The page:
Despite numerous attempts from providers, the cloud failed until now to secure a spot in the business intelligence market. However, there now is an increasingly pressing demand for it, particularly in the departmental applications area. The arrival of two new cloud specialists in the Gartner 2013 BI Magic Quadrant pinpoints the rise of those offerings.
Why did business intelligence remain on the sidelines of the cloud evolution? Was it a matter of time? We could reasonably think as much in light of recent developments, both in terms of supply and demand. The market seems to be opening up to three sub-segments of business intelligence: performance management applications, which was the focus of the first article in this series; departmental BI applications, which will be discussed in this article; and, finally, the enterprise data warehouse and big data, which will be the subject of the concluding article in this series.
If there was ever proof of cloud BI’s worth, it is web analytics for clickstream analysis. According to Gartner, it would seem that 98% of such applications are deployed in the cloud. Web analytics
is an ideal match for deployment in the cloud since data is sourced from outside the company, its format is standardized and the company usually wishes to cross-reference data gathered through its own website with external data from the Web.
This success has led some of the BI market players to position themselves in analytics at the intersection of departmental BI and performance management applications. At the core of their solutions is a library of key performance indicators. Those indicators are categorized by activities and are often associated with connectors that source the content needed to calculate the value of those indicators from popular-off-the shelf enterprise applications packages, such as SAP, Oracle Applications or Salesforce.com. Some examples of such players are Mirror42 (offering a library of more than 6,000 indicators on the KPIlibrary.com site) and GoodData. Also, IBM recently announced Analytic Answers, a predictive analytics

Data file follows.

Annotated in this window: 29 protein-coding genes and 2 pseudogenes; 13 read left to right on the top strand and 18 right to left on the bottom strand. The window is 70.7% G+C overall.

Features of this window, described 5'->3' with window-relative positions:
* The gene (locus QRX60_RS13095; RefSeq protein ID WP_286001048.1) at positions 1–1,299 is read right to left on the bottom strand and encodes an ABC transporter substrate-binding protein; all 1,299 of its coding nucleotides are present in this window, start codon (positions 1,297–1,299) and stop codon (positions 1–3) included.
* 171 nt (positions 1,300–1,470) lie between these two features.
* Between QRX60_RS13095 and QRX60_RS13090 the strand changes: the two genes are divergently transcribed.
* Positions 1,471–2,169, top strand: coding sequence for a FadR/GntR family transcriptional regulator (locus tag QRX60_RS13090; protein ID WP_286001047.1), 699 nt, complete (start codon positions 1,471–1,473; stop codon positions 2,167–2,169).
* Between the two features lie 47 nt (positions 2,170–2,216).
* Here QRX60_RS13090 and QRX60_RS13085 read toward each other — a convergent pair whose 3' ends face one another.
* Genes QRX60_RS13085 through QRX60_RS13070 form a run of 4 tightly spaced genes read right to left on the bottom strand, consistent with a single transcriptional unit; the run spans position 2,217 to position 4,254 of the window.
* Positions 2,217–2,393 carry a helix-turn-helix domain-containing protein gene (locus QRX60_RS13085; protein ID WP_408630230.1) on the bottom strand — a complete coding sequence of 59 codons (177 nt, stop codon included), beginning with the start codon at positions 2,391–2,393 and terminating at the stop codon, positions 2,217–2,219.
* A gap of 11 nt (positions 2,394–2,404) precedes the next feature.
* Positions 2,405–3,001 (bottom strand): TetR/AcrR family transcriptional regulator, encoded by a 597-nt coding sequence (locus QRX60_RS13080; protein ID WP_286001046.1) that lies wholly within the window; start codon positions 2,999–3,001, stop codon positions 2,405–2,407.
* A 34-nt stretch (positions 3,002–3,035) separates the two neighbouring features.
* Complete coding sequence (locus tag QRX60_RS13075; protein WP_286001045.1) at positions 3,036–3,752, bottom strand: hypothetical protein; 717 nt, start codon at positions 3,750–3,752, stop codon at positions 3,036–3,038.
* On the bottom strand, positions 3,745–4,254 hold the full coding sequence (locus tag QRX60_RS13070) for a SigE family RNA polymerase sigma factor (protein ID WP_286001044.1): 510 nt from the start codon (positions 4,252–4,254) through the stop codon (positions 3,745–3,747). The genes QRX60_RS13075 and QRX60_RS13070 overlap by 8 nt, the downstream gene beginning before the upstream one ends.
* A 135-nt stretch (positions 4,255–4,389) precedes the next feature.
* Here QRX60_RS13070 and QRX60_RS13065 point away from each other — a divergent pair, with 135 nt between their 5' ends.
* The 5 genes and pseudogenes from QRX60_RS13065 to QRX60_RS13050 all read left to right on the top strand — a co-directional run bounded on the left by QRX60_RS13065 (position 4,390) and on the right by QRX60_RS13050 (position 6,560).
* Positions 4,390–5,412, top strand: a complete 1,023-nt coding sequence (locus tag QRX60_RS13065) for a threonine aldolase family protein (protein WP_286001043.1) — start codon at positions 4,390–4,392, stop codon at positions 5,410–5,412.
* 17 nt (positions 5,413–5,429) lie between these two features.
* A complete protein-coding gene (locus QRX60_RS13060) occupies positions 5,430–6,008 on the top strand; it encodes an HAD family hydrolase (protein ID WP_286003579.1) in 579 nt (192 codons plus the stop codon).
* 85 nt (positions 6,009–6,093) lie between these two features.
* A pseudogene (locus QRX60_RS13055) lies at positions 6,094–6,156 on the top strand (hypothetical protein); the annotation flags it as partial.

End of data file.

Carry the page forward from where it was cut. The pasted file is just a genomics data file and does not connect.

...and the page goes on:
offering for small and medium-sized companies, with sector ranges such as insurance, retail or education.
The web analytics example has shown the appeal of the cloud model when data is sourced within the cloud itself. For the same reasons, cloud-based analytics solutions are particularly well suited to those whose enterprise applications are in the cloud. Providers of these solutions in SaaS mode are thus potentially ideally placed to combine them with analytical applications. But, as is the case for the SaaS world leader, Salesforce.com, their offerings are sometimes weak in the analytics area, which leaves a white space for third-party solutions.
More Agile "Departmental" BI Applications
The underlying infrastructure needed to deliver on the promises of business intelligence is still a primary concern in many organizations. Indeed, legacy architectures struggle to cope with the exploding volume of data and the ever-increasing user demand for empowerment. New technologies, such as in memory, do bring relevant solutions for this type of problem, but they require a constant readjustment of the infrastructure to suit uses. As opposed to transactional environments in which demand forecasts are controlled, BI demand is more volatile and challenging to predict.